Here we are...

...a group of Baby Boomers of sundry religious,
political and cultural orientations, who have been
meeting at the Voorheesville Public Library since 1991
to read and discuss each other's poems.

We include old fathers and young grandmothers,
artists and musicians, and run-of-the-mill eccentrics.
Writers are welcome to stop in and stay if they like us.

Some of Us

Some of Us
Dennis Sullivan, Beverly Osborne, Tom Corrado, Edie Abrams, Art Willis, Alan Casline (all seated); Paul Amidon, Mike Burke, Tim Verhaegen, Mark O'Brien, Barbara Vink, Philomena Moriarty

Friday, June 15, 2007

Yeah, right.

All praise and acclamation to Paul who made a hefty contribution (okay, I'm wincing) at the meeting last night. We now have a gavel that can lick its weight in poets and writers. We practiced a little with it (I allowed Mark to take a turn) and it works just fine.

Paul also gave us a good solid poem about tintypes which prompted a lot of conversation. I guess most of us have some and we all have the same thoughts about the people pictured - their lives, their fate, etc. In reference to the poem itself, Dennis made a valuable comment about being able to take out word connectors without damaging the essence of the work. I feel the same about adjectives, as Mimi does about adverbs, and Willow about exclamation points! I just purposely omitted the unneccessary descriptor "old" from in front of tintypes, as of course the nature of the tintype means that it is old.

The Red Menace also prompted discussion about how some of us feel inadequate when faced with a poem that includes literary references that are unfamiliar. His poem contains some magical lines for me about angels ("with a leg, a wing in every world" "to grow wings, will that make us angels"), but I am trying to disgest "angellein" and "pre-valence", words I was not familiar with. Willow suggested stanza breaks to make each idea stand apart.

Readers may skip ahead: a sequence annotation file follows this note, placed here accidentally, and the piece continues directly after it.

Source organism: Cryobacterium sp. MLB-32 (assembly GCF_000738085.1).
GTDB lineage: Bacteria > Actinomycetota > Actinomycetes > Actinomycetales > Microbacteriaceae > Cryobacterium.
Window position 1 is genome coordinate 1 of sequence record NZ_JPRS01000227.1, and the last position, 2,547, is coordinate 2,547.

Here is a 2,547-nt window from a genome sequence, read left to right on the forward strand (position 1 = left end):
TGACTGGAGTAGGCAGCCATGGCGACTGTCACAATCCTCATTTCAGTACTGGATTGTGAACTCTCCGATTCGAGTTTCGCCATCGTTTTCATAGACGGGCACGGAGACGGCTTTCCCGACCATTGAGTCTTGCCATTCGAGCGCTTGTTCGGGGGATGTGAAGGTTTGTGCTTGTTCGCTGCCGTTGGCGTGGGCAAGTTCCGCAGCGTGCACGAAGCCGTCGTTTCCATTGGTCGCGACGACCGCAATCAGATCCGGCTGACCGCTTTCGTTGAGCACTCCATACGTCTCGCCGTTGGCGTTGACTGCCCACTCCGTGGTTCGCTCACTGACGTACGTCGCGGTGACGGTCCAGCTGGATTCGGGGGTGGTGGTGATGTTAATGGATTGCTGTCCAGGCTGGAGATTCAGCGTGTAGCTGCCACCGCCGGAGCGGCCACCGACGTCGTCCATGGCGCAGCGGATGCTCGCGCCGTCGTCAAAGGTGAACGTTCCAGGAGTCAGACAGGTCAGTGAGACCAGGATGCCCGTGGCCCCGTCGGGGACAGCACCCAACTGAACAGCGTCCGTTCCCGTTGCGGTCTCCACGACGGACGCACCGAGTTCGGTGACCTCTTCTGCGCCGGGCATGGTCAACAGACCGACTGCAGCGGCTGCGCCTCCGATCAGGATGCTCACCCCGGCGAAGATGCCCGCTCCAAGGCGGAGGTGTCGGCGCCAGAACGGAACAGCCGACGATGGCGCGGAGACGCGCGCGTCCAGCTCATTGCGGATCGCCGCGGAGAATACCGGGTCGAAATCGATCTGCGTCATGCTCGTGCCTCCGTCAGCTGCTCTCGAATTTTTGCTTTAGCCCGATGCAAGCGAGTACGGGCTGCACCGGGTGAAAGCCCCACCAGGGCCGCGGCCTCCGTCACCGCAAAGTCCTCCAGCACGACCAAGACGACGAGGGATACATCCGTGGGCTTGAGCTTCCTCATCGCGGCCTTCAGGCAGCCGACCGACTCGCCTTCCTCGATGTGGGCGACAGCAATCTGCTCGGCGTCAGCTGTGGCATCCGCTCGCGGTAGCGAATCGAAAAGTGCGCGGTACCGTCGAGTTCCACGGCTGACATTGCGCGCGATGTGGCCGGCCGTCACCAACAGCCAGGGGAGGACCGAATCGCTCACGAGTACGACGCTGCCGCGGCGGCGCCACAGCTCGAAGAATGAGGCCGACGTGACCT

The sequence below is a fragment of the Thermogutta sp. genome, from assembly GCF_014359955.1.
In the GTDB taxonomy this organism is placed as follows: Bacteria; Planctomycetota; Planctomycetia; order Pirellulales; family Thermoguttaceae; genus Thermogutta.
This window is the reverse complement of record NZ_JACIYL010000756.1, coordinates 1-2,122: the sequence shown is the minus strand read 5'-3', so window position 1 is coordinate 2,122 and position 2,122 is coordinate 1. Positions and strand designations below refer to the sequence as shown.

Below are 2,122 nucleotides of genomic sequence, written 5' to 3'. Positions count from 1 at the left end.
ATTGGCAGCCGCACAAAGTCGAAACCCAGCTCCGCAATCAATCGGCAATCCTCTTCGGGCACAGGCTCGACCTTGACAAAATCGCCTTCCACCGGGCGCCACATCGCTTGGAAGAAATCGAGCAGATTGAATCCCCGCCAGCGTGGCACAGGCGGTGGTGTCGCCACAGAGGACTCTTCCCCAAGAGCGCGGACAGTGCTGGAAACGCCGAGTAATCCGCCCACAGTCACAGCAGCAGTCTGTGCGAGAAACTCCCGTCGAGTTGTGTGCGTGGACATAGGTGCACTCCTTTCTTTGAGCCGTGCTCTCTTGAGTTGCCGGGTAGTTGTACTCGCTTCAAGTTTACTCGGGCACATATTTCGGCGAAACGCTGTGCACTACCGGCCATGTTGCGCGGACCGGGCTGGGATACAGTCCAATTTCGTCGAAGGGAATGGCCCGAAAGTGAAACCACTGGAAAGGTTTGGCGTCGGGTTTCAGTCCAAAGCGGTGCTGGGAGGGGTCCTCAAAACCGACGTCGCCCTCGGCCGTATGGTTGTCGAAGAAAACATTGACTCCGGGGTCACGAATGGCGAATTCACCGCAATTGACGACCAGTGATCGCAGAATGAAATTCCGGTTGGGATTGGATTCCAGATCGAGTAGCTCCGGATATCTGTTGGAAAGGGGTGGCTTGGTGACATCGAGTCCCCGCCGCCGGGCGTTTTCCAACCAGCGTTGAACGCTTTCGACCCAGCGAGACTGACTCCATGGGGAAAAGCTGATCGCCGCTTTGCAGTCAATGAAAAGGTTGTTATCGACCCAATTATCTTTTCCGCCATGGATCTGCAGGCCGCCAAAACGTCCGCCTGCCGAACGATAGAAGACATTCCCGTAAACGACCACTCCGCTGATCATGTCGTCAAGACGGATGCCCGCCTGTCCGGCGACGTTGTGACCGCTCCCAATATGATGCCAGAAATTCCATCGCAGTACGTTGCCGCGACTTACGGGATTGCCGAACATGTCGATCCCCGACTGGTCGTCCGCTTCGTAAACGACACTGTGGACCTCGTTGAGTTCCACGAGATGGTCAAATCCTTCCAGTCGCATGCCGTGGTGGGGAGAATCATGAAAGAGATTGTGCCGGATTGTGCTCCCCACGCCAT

Willow gave her audience a little rap on the knuckles with a witty presentation about the angel Gabriel trying to locate a virgin mother for Christ. Yeah, right. Dan Lawlor made a good rhyming poem about movie-watching on the couch. Alan was still in his Christman reverie and wrote a poem in half-Christman, half-Casline style which I can't quite describe. It was a lovely nature portrait but I found the structure and rhyme scheme of the poem disconcerting.

Obeedude was totally incomprehensible and if you missed it you will have to have him explain it to you. Something about making up the language. Check out his blog today, he does have a wonderful growler thing-y on it. Which reminds me, Alan's new broadside has Mark's growler poem on it.

Philomena had a popular offering about the erosion of relationships: "...I remember that perfect sunset and you the kind of car you drove..."

Personal pick of the week was a close call between Tim and Mimi, both of whom I thought were top notch. Tim continues to grow by giant steps and Mimi keeps fine tuning her already sensitive and funny voice. Tim was doing things his own way in a gay nightclub. Mimi wrote a stinging commentary on the "Pope Discredits the Theology of Limbo". Both winners.

It was a learning meeting for me as I picked up a few pointers. Oh, yeah, I had a quiet and simpleminded little poem about two Bambis beside the road. Made me feel like I didn't belong in the company of great thinkers either.

I am going home to write thank you notes in the rain.


  1. Anonymous6/15/2007

    I am so proud of the poetry in our group. The variety of poets and subjects is so motivating for me. Two meetings in a row Willow came out of left field for me with an angle on subjects I'd never dream of. Even the simplest form for Barbara succeeds. Theres always emotionality, clear vision and great language in her work. Mark always inspires me with his use of language. Alan's aura and approach to himself and writing is very calming,inspiring. Dennis the pope, I'm always wowed by his use of language, so prolific and focused on all his subjects. I always relate to Philomena's poetry, so I'm biased toward it every time. She is the coolest minister's wife I've ever known. I'm biased against Paul's nostalgia work every time. After the second read, he wins me over every time. I get to hear Mimi's work a lot. Her last poem was sensational. I really enjoy watching Mimi perform her work. She's grown so much in her oration. My Voorheesville mentors. I look forward to the poetry meetings very much.

  2. Anonymous7/07/2007

    Wait--that poem "Previously Unrecorded" is not about the scarcity of virgins but about the difficulty of finding a woman who actually believes that Gabriel has been sent to her from God. Nobody does until he accidently finds a very young innocent woman who has no idea to what she has agreed.
    Don't you think that's a far more original idea? Comments anyone?